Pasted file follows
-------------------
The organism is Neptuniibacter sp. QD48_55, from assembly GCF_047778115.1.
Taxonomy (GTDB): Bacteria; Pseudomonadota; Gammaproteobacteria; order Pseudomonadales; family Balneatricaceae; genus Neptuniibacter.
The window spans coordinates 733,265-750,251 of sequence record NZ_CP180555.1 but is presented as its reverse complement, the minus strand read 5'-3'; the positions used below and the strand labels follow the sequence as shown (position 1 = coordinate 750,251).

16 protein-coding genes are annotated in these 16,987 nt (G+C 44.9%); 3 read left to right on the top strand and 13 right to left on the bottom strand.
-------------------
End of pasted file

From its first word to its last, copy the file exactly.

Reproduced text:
The organism is Neptuniibacter sp. QD48_55, from assembly GCF_047778115.1.
Taxonomy (GTDB): Bacteria; Pseudomonadota; Gammaproteobacteria; order Pseudomonadales; family Balneatricaceae; genus Neptuniibacter.
The window spans coordinates 733,265-750,251 of sequence record NZ_CP180555.1 but is presented as its reverse complement, the minus strand read 5'-3'; the positions used below and the strand labels follow the sequence as shown (position 1 = coordinate 750,251).

16 protein-coding genes are annotated in these 16,987 nt (G+C 44.9%); 3 read left to right on the top strand and 13 right to left on the bottom strand.